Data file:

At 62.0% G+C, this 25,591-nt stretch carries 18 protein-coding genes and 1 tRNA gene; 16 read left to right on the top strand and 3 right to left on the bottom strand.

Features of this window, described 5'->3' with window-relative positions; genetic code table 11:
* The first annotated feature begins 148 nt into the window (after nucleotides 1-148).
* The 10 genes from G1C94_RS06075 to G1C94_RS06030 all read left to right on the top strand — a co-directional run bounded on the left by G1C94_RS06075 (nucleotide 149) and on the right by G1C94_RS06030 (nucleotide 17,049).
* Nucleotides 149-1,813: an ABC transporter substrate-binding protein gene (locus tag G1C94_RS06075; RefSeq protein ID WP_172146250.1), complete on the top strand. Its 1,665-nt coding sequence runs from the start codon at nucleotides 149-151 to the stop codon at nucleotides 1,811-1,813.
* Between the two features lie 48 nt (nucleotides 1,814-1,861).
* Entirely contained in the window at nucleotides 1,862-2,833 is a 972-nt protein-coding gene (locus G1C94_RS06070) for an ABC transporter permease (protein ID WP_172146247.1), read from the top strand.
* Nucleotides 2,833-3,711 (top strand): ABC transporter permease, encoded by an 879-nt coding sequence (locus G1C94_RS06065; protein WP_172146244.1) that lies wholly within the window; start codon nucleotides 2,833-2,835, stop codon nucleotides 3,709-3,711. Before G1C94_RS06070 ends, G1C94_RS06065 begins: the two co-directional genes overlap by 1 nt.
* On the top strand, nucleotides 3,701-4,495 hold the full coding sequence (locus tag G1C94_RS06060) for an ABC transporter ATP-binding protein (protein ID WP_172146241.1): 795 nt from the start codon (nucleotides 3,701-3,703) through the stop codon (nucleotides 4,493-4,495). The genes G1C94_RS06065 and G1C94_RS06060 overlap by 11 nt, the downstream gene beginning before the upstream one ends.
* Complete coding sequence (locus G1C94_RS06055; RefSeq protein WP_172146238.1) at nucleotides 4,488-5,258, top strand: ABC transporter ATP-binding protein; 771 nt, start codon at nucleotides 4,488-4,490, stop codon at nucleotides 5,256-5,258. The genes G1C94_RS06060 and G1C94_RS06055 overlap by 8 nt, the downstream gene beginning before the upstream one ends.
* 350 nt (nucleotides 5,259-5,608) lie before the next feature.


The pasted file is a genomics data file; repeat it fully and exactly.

At 62.0% G+C, this 25,591-nt stretch carries 18 protein-coding genes and 1 tRNA gene; 16 read left to right on the top strand and 3 right to left on the bottom strand.

Features of this window, described 5'->3' with window-relative positions; genetic code table 11:
* The first annotated feature begins 148 nt into the window (after nucleotides 1-148).
* The 10 genes from G1C94_RS06075 to G1C94_RS06030 all read left to right on the top strand — a co-directional run bounded on the left by G1C94_RS06075 (nucleotide 149) and on the right by G1C94_RS06030 (nucleotide 17,049).
* Nucleotides 149-1,813: an ABC transporter substrate-binding protein gene (locus tag G1C94_RS06075; RefSeq protein ID WP_172146250.1), complete on the top strand. Its 1,665-nt coding sequence runs from the start codon at nucleotides 149-151 to the stop codon at nucleotides 1,811-1,813.
* Between the two features lie 48 nt (nucleotides 1,814-1,861).
* Entirely contained in the window at nucleotides 1,862-2,833 is a 972-nt protein-coding gene (locus G1C94_RS06070) for an ABC transporter permease (protein ID WP_172146247.1), read from the top strand.
* Nucleotides 2,833-3,711 (top strand): ABC transporter permease, encoded by an 879-nt coding sequence (locus G1C94_RS06065; protein WP_172146244.1) that lies wholly within the window; start codon nucleotides 2,833-2,835, stop codon nucleotides 3,709-3,711. Before G1C94_RS06070 ends, G1C94_RS06065 begins: the two co-directional genes overlap by 1 nt.
* On the top strand, nucleotides 3,701-4,495 hold the full coding sequence (locus tag G1C94_RS06060) for an ABC transporter ATP-binding protein (protein ID WP_172146241.1): 795 nt from the start codon (nucleotides 3,701-3,703) through the stop codon (nucleotides 4,493-4,495). The genes G1C94_RS06065 and G1C94_RS06060 overlap by 11 nt, the downstream gene beginning before the upstream one ends.
* Complete coding sequence (locus G1C94_RS06055; RefSeq protein WP_172146238.1) at nucleotides 4,488-5,258, top strand: ABC transporter ATP-binding protein; 771 nt, start codon at nucleotides 4,488-4,490, stop codon at nucleotides 5,256-5,258. The genes G1C94_RS06060 and G1C94_RS06055 overlap by 8 nt, the downstream gene beginning before the upstream one ends.
* 350 nt (nucleotides 5,259-5,608) lie before the next feature.